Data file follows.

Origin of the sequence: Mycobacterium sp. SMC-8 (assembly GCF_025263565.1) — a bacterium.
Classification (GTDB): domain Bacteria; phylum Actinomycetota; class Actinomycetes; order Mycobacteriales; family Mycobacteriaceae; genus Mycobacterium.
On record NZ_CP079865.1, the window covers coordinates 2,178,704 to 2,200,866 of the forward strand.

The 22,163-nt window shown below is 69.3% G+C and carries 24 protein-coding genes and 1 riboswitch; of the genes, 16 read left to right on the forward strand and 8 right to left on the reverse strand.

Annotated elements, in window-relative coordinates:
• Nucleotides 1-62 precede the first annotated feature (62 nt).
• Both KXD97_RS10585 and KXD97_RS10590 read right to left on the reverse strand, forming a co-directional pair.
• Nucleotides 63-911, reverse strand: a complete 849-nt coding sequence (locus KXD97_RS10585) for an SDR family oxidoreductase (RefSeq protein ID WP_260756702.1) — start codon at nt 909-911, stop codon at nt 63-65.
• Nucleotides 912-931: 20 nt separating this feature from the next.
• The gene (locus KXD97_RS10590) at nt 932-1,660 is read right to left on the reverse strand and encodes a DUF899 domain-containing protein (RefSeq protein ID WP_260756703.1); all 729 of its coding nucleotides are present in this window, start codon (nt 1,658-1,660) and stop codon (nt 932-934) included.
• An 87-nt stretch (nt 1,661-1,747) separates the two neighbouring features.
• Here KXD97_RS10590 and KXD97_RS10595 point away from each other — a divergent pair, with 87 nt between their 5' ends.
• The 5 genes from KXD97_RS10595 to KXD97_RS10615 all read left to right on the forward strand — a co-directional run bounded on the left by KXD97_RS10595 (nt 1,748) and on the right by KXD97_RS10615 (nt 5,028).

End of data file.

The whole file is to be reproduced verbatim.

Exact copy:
Origin of the sequence: Mycobacterium sp. SMC-8 (assembly GCF_025263565.1) — a bacterium.
Classification (GTDB): domain Bacteria; phylum Actinomycetota; class Actinomycetes; order Mycobacteriales; family Mycobacteriaceae; genus Mycobacterium.
On record NZ_CP079865.1, the window covers coordinates 2,178,704 to 2,200,866 of the forward strand.

The 22,163-nt window shown below is 69.3% G+C and carries 24 protein-coding genes and 1 riboswitch; of the genes, 16 read left to right on the forward strand and 8 right to left on the reverse strand.

Annotated elements, in window-relative coordinates:
• Nucleotides 1-62 precede the first annotated feature (62 nt).
• Both KXD97_RS10585 and KXD97_RS10590 read right to left on the reverse strand, forming a co-directional pair.
• Nucleotides 63-911, reverse strand: a complete 849-nt coding sequence (locus KXD97_RS10585) for an SDR family oxidoreductase (RefSeq protein ID WP_260756702.1) — start codon at nt 909-911, stop codon at nt 63-65.
• Nucleotides 912-931: 20 nt separating this feature from the next.
• The gene (locus KXD97_RS10590) at nt 932-1,660 is read right to left on the reverse strand and encodes a DUF899 domain-containing protein (RefSeq protein ID WP_260756703.1); all 729 of its coding nucleotides are present in this window, start codon (nt 1,658-1,660) and stop codon (nt 932-934) included.
• An 87-nt stretch (nt 1,661-1,747) separates the two neighbouring features.
• Here KXD97_RS10590 and KXD97_RS10595 point away from each other — a divergent pair, with 87 nt between their 5' ends.
• The 5 genes from KXD97_RS10595 to KXD97_RS10615 all read left to right on the forward strand — a co-directional run bounded on the left by KXD97_RS10595 (nt 1,748) and on the right by KXD97_RS10615 (nt 5,028).